- Dominate the conversation
- Use clichés
- Pass judgment
- Avoid them because this makes YOU uncomfortable
- Give advice
- Share your story unless asked to by the parents
- Talk only with the mothers (include fathers and other family members)
- Refrain from asking about the baby or how they are doing because you are afraid it will make them cry or upset them
- Wait for them to call you when they need something
- Discard or move baby items items in the nursery/home of the parents unless they ask you to do so
Some of these sentiments may be comforting to you think you would find them comforting if someone said them to you. But many parents report that these types of sentiments often do not provide comfort at this time.
What's Helpful to Say...
- I’m sorry
- I don’t know what to say
- I don’t know how you feel but I want to try to help if I can
- This must be so hard for you; I can’t imagine what you are feeling
- It isn’t fair
- I’m so sad for you
- I understand…that you are angry, that you are hurt, that you feel guilty
- It’s okay to cry
- What do you need right now?
- How are you? (And don't take "Fine" as an answer. And then really listen to the answer.)
- I am here. I want to listen.
- Tell me how I can help. (offer specific suggestions such as doing laundry, preparing meals, caring for other children or pets, running errands, etc.)
- Tell me about…the delivery, the time with your baby, the funeral, what you miss the most
- Listen more than you talk
- Allow for silence
- Refer to the baby by name
What's we recommend NOT saying...
- I know how you feel
- He (or she) is in a better place
- You need to move on, get on with your life
- You need closure
- Things happen for a reason
- She/he will no longer be in pain
- You are so strong
- Count your blessings
- Luckily, you have other children
- Don’t cry
- You shouldn’t feel like that
"You’re young, you can have other babies."
Age is irrelevant. We wanted THIS baby. Even if we do go on to have other children, this baby will always be loved and missed. Babies are not replaceable. We must mourn for this baby before we can consider having another.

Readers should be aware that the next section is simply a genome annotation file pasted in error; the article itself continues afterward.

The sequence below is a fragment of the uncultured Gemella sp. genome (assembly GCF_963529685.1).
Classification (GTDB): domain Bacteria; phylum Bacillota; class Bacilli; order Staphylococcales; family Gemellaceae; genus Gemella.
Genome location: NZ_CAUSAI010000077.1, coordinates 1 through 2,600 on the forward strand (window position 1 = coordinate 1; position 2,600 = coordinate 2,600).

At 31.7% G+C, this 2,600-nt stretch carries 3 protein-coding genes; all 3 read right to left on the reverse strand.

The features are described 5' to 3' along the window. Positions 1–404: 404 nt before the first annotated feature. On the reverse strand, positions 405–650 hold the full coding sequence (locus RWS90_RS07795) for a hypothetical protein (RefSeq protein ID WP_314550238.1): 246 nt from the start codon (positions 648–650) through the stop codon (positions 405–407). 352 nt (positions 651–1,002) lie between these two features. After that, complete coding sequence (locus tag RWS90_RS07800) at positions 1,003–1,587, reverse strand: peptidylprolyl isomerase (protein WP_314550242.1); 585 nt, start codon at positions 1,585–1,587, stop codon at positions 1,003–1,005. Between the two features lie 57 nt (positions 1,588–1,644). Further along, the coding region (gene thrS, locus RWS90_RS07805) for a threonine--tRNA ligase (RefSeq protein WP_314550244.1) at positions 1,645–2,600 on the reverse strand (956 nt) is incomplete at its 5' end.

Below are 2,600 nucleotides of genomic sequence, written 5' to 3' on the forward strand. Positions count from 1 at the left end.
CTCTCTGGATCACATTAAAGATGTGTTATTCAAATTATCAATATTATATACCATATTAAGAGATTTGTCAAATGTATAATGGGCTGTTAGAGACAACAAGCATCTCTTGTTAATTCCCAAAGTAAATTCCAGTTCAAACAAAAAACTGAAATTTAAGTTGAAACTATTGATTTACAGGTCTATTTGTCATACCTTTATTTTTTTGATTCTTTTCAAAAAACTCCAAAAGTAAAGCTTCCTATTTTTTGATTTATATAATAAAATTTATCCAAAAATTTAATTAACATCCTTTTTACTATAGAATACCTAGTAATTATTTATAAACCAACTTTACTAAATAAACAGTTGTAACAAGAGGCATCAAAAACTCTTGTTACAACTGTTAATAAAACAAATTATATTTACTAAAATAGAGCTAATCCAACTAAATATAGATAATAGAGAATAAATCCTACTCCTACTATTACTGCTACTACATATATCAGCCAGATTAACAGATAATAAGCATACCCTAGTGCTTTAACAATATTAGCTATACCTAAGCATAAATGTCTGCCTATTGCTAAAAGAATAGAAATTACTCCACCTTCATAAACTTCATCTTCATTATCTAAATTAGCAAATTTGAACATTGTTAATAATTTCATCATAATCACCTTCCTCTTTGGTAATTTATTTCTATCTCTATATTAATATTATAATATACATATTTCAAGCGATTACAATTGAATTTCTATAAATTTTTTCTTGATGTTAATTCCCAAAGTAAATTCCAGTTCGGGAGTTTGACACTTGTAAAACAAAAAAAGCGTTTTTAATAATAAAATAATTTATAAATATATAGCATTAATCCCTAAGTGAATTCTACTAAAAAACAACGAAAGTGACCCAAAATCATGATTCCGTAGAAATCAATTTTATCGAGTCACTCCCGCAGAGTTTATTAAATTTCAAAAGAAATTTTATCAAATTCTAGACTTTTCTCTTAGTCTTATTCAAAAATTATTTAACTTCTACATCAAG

Examples (that we don't recommend)
References to God
Many parents would rather have their babies with them, so even Heaven, a perfect place with no pain and suffering, may not seem comforting at this time. This may be comforting for some parents, but many are struggling with their feelings towards God right now.
What could the "reason" be?
It's very hard to believe that there is a reason good enough for this to happen. Parents may go on to make meaning of the loss, but most would prefer to have their babies with them rather than "learn a lesson." Well-intended explanations do not ease the pain of the loss. It is hard to apply "reason" to such a tragedy. Knowing that something was wrong does NOT mean that parents love or miss their baby any less.
Things You Can Offer to Do
- Include both the mother and the father and include other family members
- Ask what you can pick up at the grocery store
- Offer to babysit their other children
- State a specific time/date you will check on them and then do so
- Light a candle in memory of the baby
- Call on the baby's birthday or the anniversary of the loss
- Respect the parents' right to express how they feel regardless of how strange or unusual it sounds to you.
- Acknowledge parents as PARENTS because that is what they are even though their baby is not with them.
- Offer to drive them to the hospital, to doctor's appointments, to the funeral home, etc.
- Let parents make their own decisions even if you do not understand or agree with them
- Offer to help with arrangements or meals
- Attend the funeral or memorial service